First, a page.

We know that we don’t know the best way to transform our civilization in the next few decades. We also know that a small group like can make impacts much larger than our size by holding tight to the spiritual integrity of humble inquiry for the truth. As we role-model this behavior in our own actions, we just might be of service to others as they make their own inquiries on these, the most important issues of our time.


Joe Brewer is the Founder and Director of Cognitive Policy Works.  He is an innovation strategist who weaves together brilliant people and ideas to create integrated solutions at the intersections of the advocacy, policy, and technology worlds.  Throughout the last decade Joe has sought to understand human values and behavior through the study of cognitive semantics and complex systems with the goal of helping build livable communities for the 21st Century.  Much of his work has focused on values, identity, and modes of thought that shape cultural understandings of political and social issues.

Joe is interested in developing new practices that empower people to manage large-scale social change while solving problems through collaboration.  His specialties include design for systemic change, the architecture of human interactions, and incubating social innovations that promote the growth of livable and resilient communities. He has formal training in Earth Systems, political cognition, and open collaboration processes. He works internationally with social entrepreneurs, civic institutions, and non-profits to solve the most challenging problems confronting humanity.

Why Kindness is the Key to a New Economy

Genevieve Vaughan

This article was originally published in
Transformation, 18 September 2015
under a Creative Commons License

The economy of kindness: a maternal gift economy. Credit: Shutterstock.

We learn kindness from our mothers - could we use it to replace the free market with a gift economy?

Kindness is not a virtue, it's an attitude. The economy we live in today is a form of capitalist patriarchy – which means that our economic system is based on domination.

An economy built on kindness would be radically different. It would be a gift economy.

Today, the values of patriarchy and the market have merged. Patriarchy provides the psychological motivation towards competition that moves the market, the desire to be the one at the top that drives people to continually increase what they have. It impels people to want to become superior to others, fomenting sexism, white supremacy and imperialism as well as greed.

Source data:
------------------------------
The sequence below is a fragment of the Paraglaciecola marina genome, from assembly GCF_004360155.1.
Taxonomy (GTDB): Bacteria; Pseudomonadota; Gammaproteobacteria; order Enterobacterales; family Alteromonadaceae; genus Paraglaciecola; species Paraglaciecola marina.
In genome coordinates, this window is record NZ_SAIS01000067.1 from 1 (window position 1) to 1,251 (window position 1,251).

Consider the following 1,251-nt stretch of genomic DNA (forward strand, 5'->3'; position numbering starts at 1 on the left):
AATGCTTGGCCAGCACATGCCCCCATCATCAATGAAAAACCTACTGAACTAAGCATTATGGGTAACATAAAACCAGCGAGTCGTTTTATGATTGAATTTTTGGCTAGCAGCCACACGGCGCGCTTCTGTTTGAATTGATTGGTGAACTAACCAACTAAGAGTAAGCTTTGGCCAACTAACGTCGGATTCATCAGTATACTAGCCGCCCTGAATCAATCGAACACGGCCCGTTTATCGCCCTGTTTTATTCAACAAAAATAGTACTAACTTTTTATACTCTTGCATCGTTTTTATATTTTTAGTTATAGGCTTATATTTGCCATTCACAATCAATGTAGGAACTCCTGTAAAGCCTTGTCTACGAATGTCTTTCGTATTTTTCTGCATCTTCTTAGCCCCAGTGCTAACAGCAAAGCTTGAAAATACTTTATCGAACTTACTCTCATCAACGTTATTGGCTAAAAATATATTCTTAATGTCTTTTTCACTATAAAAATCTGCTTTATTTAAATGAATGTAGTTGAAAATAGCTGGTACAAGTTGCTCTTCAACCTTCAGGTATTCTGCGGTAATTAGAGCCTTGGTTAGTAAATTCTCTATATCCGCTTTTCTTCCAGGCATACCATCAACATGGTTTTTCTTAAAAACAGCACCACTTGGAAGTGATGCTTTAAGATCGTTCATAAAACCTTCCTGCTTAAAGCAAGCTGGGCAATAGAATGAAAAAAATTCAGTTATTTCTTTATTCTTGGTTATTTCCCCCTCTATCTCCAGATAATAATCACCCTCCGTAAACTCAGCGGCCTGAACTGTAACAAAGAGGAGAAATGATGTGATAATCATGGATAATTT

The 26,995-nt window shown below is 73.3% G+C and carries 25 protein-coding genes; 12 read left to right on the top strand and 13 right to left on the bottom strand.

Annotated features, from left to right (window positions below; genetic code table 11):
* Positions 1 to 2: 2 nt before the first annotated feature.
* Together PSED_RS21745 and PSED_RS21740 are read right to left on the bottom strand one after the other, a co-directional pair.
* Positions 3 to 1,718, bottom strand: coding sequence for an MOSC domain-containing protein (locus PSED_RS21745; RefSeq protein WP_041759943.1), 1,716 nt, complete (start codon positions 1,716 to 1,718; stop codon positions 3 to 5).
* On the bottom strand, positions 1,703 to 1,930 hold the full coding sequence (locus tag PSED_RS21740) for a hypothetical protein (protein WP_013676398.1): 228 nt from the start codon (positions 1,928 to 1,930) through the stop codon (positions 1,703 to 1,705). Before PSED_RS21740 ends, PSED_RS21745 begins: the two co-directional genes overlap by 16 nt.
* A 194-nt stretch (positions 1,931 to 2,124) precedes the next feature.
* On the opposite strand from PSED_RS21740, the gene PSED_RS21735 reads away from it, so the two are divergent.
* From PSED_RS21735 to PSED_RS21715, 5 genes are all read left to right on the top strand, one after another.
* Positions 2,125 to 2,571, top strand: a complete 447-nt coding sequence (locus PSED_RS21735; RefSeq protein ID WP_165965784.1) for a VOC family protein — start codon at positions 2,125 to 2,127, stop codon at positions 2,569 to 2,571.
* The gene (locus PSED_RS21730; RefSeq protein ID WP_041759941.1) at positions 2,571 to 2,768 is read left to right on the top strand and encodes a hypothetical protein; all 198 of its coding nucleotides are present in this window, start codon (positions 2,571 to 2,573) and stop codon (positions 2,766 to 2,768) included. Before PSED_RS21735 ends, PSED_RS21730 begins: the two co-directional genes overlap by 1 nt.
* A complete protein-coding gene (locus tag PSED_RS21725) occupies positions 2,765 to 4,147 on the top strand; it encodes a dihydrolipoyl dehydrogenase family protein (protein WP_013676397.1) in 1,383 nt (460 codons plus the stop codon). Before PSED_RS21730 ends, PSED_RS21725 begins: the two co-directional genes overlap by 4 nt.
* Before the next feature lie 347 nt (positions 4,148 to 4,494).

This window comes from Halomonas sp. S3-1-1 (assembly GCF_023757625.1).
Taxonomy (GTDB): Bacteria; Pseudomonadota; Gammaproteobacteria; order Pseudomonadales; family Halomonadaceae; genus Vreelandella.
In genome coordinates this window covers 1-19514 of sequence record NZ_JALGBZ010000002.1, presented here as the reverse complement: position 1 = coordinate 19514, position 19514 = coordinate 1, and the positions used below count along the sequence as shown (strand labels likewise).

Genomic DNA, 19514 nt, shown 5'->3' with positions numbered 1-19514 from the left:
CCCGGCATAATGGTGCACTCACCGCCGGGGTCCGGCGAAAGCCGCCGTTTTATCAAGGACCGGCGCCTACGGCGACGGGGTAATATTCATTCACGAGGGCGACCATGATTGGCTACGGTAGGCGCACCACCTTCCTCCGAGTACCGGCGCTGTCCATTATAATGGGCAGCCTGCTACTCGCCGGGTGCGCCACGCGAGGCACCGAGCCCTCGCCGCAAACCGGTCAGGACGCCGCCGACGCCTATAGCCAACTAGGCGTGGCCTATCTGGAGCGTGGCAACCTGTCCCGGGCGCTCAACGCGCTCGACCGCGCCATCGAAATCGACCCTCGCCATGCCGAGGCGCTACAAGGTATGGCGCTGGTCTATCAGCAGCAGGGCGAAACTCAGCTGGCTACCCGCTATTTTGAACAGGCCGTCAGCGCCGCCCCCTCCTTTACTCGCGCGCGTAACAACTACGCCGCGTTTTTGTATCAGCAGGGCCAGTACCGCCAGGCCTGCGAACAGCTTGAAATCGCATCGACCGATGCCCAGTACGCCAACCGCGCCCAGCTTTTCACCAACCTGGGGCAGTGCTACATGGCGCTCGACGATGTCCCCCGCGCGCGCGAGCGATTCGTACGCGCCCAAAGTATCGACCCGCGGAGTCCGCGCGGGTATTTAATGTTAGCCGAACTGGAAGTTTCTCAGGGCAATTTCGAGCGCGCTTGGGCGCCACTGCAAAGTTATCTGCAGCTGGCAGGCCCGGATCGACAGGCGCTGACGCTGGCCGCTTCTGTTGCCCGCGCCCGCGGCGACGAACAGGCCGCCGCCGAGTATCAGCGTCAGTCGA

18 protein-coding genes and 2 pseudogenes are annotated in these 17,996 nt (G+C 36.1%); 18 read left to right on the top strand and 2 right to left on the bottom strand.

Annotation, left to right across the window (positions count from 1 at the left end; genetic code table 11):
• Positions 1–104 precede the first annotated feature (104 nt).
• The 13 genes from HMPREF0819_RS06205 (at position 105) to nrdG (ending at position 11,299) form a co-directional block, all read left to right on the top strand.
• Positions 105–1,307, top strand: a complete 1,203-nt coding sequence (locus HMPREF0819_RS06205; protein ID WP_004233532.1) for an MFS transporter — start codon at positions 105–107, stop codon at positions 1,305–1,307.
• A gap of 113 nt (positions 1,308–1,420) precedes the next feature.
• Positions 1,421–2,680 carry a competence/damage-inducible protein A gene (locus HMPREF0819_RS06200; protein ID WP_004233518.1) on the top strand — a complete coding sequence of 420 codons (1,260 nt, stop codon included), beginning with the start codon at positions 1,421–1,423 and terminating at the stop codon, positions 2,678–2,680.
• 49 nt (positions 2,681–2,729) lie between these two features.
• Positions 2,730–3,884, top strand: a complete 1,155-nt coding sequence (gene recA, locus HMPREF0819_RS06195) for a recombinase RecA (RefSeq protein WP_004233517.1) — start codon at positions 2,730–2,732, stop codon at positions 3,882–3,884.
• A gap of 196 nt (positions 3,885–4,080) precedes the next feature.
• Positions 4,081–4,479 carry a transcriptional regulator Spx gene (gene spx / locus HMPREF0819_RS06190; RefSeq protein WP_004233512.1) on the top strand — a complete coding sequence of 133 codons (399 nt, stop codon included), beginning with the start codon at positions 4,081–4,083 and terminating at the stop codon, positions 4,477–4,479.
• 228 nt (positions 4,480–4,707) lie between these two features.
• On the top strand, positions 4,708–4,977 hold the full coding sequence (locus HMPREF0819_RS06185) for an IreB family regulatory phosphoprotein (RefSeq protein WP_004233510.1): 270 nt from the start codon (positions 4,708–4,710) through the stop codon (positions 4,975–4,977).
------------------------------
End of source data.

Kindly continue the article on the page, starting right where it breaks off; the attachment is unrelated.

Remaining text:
This motivation makes the market mechanisms expand. Accumulating money becomes an unacknowledged instrument of cruelty towards the majority of the world's population.

There is another option: an economy of kindness. This might be described as a 'maternal gift economy'. This economy is based in the original social interaction: the care of young children, in mothering and in being mothered.

Recently, infancy researchers have focused on the interaction between caregivers (usually mothers, but also fathers or other community members) and young infants and they have found that differently from what Freud, Skinner and Piaget supposed, infants are not passive solipsists but are higly interactive social beings. This makes us change our view of mothering as well. The interaction between motherer and child, which at first is mainly based on nurturing and being nurtured, is the first template of economics and it also lays down the pattern for the child’s identity.

Faced with a little being, who cannot speak, motherers have to guess what the infant’s needs may be. They have to focus attention on the child and explore all the cues to be found in the child’s behavior and in the environment. Is the child hungry or sleepy? Are they cold? Do they need a diaper change? If the motherer does not guess correctly the child will keep crying, loudly expressing discomfort. 

In other words, the motherer's action must be actively other-oriented. It is this attention to the needs of others that I believe is the basis of the gift economy, an economy of provisioning, where goods and services are given to satisfy needs without expecting the payback of a counter-gift. 

If everyone is following this principle in an egalitarian way, everyone will receive as well as give. It is difficult, if not impossible, to practice gifting alone in a context of the market economy, because individual resources and capacities are limited. In a maternal gift economy there is no quid pro quo exchange but gifts are given forward by everyone and a mutually supportive community is created.